Give Us Your Tired, Your Poor and We Might Buy Them Dinner: Social Capital, Immigration, and Welfare Generosity in the American States

AuthorDaniel P. Hawes,Austin Michael McCrea
Published date01 June 2018
Date01 June 2018
Subject MatterArticles
Political Research Quarterly
2018, Vol. 71(2) 347 –360
© 2017 University of Utah
Reprints and permissions:
DOI: 10.1177/1065912917738576
In 1996, Congress passed the Personal Responsibility and
Work Opportunity Reconciliation Act (PRWORA). One
major implication of the legislation was that the benefit
program Aid to Families With Dependent Children
(AFDC) was replaced with Temporary Aid for Needy
Families (TANF). Welfare reform allowed states to exer-
cise significant discretion in welfare decisions, including
eligibility and benefit levels. Welfare reform was hailed
by proponents as a success as states witnessed significant
declines in welfare rolls in the years following reform.
However, little existing research has developed a theo-
retical understanding of the mechanisms by which immi-
gration and social capital relate to, and affect social
welfare programs.
We provide a theoretical explanation for how social
capital shapes welfare generosity and how this relation-
ship is conditioned by immigration. In this paper, we ask
three questions. First, what is the relationship between
social capital and welfare generosity? Second, how do
increases in immigration affect state welfare generosity?
And finally, does social capital operate differently with
respect to its effects on welfare generosity under different
immigration contexts?
Social Capital: Society’s Lubricant
Social capital has been described as the glue that holds
communities together and acts as a social lubricant that
helps society function more smoothly (Anderson and
Jack 2002; Grootaert 1998). The most prominent defini-
tion comes from Robert Putnam who conceptualizes
social capital as “connections among individuals” or
“social networks and the norms of reciprocity and trust-
worthiness that arise from them” (Putnam 2000, 19).
Social norms and social trust are central to the develop-
ment and maintenance of social capital. It is these norms
738576PRQXXX10.1177/1065912917738576Political Research QuarterlyHawes and McCrea
1Kent State University, OH, USA
2Texas A&M University, College Station, USA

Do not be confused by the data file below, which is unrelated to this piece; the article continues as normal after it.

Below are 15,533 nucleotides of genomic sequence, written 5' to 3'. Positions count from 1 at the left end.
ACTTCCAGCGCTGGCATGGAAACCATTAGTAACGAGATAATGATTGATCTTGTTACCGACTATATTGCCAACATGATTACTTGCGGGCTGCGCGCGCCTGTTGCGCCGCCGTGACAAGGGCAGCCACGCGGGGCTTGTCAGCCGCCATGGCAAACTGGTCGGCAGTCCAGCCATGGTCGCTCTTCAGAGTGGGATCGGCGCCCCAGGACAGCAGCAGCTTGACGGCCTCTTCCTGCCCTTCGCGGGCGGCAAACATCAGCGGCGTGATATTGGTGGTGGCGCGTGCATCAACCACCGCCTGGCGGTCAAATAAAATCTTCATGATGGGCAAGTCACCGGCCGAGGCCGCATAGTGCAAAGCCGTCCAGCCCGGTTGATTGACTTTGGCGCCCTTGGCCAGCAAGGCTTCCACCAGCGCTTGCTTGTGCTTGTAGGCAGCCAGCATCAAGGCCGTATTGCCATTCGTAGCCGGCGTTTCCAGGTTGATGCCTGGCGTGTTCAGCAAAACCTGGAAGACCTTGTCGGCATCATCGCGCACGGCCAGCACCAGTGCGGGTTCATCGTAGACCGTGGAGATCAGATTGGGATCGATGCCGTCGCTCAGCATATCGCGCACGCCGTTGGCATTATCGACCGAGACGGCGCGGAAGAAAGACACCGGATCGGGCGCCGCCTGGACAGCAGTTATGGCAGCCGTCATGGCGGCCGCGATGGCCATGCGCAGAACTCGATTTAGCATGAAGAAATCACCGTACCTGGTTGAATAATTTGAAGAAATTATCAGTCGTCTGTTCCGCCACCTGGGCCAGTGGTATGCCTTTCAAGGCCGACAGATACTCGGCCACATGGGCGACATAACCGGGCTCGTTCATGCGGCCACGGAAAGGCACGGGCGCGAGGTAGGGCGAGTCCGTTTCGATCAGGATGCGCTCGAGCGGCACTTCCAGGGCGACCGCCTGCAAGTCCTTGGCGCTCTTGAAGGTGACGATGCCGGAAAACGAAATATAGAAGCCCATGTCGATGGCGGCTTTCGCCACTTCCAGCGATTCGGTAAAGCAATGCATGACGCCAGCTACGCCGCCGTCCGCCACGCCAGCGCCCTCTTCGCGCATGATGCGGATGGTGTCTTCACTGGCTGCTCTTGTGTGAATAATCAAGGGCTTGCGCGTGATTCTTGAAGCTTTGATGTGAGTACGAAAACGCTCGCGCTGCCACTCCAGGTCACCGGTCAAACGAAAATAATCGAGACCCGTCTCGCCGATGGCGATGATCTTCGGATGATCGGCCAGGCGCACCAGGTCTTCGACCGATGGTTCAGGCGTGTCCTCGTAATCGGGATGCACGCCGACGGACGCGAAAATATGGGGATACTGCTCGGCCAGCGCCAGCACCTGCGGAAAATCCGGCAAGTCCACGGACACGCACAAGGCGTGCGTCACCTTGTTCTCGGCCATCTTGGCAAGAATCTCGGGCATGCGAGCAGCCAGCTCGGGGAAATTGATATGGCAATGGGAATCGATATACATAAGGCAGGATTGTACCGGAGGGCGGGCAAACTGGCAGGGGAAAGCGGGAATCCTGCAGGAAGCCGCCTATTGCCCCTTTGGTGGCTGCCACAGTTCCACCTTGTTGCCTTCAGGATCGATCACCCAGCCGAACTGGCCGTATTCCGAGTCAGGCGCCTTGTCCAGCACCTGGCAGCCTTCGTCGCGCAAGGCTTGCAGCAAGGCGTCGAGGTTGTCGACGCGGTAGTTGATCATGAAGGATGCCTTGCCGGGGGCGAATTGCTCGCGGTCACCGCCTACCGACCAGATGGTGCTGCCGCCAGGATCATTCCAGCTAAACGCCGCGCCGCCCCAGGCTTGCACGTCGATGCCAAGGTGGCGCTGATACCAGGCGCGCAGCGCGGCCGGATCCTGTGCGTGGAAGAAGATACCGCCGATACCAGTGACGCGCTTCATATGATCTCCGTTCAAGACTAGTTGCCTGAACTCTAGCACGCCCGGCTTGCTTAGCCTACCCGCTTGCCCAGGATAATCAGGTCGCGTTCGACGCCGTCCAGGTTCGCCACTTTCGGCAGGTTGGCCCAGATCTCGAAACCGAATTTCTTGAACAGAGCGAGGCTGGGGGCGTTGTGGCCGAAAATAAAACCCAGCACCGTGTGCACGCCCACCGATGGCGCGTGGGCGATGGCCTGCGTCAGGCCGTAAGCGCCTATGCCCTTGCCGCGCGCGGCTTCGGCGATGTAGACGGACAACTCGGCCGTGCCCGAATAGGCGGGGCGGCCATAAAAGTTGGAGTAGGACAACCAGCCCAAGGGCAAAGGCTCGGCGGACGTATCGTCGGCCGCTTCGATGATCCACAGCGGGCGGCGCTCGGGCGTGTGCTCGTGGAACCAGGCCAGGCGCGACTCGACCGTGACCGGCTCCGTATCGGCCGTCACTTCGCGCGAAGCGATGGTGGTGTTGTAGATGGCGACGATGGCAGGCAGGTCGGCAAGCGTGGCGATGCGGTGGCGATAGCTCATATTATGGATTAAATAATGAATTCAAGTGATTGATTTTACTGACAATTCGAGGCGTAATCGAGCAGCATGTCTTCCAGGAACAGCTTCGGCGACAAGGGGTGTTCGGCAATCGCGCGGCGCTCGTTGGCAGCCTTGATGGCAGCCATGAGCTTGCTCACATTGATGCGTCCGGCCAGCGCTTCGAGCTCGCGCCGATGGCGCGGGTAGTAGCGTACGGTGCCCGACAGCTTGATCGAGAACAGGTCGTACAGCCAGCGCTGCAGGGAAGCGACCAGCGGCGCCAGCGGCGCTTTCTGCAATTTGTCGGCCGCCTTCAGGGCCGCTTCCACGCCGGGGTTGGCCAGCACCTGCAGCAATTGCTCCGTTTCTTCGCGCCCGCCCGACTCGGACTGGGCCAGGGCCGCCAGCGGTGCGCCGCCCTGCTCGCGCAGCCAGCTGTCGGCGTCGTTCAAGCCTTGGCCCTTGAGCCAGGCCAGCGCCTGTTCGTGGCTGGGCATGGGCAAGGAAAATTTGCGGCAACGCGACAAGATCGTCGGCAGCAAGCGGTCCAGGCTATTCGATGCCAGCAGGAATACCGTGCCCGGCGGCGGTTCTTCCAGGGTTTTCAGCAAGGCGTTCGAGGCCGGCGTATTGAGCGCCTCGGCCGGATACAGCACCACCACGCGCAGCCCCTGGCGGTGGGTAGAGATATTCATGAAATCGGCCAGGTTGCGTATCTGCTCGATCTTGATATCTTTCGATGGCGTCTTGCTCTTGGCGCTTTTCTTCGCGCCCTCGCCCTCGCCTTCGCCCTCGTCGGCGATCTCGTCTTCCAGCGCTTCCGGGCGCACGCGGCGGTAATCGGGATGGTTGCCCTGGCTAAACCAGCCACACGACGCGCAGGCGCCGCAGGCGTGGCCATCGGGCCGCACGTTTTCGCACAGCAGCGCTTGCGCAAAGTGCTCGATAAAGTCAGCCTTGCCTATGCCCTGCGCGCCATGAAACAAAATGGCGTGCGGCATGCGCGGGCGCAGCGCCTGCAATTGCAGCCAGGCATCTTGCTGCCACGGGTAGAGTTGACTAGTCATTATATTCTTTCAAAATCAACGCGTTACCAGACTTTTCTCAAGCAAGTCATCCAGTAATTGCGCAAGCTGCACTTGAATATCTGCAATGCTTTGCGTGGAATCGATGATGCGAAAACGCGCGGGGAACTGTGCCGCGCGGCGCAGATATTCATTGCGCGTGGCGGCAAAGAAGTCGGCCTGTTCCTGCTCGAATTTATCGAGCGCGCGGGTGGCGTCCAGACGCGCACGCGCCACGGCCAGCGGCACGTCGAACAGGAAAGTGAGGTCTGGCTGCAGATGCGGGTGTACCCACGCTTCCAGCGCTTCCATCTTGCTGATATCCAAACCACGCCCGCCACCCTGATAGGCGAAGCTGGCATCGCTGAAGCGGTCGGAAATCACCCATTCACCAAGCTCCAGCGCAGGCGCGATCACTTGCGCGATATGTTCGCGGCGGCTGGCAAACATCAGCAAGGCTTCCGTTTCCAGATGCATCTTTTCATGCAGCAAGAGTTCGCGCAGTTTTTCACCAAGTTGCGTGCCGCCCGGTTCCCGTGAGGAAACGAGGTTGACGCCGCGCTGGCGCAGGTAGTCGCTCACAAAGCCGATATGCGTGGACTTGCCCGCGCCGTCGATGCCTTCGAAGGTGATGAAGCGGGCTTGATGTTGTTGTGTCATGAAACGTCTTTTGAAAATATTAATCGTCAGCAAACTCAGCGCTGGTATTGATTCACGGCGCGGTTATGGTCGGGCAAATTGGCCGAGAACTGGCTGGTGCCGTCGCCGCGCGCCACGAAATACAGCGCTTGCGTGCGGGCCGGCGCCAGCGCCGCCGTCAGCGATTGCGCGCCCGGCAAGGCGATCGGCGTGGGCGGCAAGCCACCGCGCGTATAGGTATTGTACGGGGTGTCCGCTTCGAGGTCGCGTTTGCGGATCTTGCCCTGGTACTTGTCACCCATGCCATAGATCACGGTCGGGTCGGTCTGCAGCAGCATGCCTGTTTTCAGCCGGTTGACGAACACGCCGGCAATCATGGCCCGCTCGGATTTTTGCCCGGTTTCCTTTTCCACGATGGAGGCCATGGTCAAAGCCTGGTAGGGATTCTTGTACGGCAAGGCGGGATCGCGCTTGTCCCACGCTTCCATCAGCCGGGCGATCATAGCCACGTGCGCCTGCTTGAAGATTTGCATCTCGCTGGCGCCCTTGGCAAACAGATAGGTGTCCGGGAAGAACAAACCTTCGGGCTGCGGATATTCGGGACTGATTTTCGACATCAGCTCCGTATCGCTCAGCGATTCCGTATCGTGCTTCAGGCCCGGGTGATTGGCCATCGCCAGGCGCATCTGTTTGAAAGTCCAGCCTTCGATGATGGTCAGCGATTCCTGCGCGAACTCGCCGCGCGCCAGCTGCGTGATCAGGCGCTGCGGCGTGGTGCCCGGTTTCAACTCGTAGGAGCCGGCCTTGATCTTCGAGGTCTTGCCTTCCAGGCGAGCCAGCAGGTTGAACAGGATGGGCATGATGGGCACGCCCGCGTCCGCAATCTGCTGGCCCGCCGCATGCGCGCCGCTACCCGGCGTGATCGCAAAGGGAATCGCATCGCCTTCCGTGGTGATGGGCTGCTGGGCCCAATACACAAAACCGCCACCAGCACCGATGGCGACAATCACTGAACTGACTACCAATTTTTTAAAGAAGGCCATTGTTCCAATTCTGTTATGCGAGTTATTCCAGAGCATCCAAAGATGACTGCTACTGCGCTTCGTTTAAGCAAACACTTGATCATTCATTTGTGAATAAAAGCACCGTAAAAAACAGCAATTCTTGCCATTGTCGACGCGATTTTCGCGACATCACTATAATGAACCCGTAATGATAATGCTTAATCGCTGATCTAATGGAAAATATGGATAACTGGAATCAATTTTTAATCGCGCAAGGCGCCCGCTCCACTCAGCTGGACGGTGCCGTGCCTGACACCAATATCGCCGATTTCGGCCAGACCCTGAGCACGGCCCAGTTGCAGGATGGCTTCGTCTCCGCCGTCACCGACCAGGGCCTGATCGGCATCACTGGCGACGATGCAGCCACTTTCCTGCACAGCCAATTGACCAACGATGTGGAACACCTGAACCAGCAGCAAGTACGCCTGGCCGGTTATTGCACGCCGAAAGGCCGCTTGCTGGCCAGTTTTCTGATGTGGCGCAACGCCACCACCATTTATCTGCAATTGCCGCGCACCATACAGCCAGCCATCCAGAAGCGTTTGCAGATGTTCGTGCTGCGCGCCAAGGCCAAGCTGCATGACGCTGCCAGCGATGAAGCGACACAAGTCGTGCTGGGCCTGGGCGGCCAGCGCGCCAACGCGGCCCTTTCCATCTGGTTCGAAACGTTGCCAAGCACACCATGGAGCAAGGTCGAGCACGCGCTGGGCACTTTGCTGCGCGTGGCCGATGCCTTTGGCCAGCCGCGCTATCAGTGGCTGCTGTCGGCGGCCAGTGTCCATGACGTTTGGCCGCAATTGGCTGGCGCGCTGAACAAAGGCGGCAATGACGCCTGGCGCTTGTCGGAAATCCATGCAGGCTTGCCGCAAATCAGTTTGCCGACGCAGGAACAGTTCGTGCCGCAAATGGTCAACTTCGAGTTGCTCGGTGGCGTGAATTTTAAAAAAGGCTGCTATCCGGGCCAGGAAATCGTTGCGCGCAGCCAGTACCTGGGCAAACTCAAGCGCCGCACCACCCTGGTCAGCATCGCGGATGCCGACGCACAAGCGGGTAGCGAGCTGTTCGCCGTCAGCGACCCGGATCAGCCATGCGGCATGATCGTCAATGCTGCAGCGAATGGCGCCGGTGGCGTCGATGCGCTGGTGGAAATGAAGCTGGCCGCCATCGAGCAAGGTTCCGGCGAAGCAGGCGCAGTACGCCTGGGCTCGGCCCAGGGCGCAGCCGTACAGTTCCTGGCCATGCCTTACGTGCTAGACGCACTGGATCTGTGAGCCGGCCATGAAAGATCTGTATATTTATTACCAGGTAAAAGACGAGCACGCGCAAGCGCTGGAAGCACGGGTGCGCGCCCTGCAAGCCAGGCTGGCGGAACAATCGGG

Corresponding Author:
Daniel P. Hawes, Department of Political Science, Kent State
University, Bowman Hall 302, Kent, OH 44242-0001, USA.
Give Us Your Tired, Your Poor and
We Might Buy Them Dinner: Social
Capital, Immigration, and Welfare
Generosity in the American States
Daniel P. Hawes1 and Austin Michael McCrea2
A long-standing debate persists regarding how social capital relates to diversity and inequality in the American states.
Putnam argues social capital leads to greater equality and tolerance; however, others find that it increases racial inequality.
We build on Soss, Fording, and Schram’s Racial Classification Model (RCM) and theorize that social capital enhances social
trust and empathy in homogeneous contexts and favors paternalistic and punitive social controls in diverse contexts. We
test this using the case of immigration and welfare generosity following the Personal Responsibility and Work Opportunity
Reconciliation Act (PRWORA) of 1996. Using state-level data from 1997 to 2009, we find that under conditions of low
immigration, social capital is associated with increased social trust and empathy; however, as immigration increases, social
capital pivots toward favoring mechanisms of social control. Specifically, social capital increases Temporary Assistance for
Needy Families (TANF) cash benefit levels, but only when immigration levels are low. In high-immigration contexts, social
capital is associated with decreased welfare generosity.
social capital, immigration, welfare, inequality, diversity

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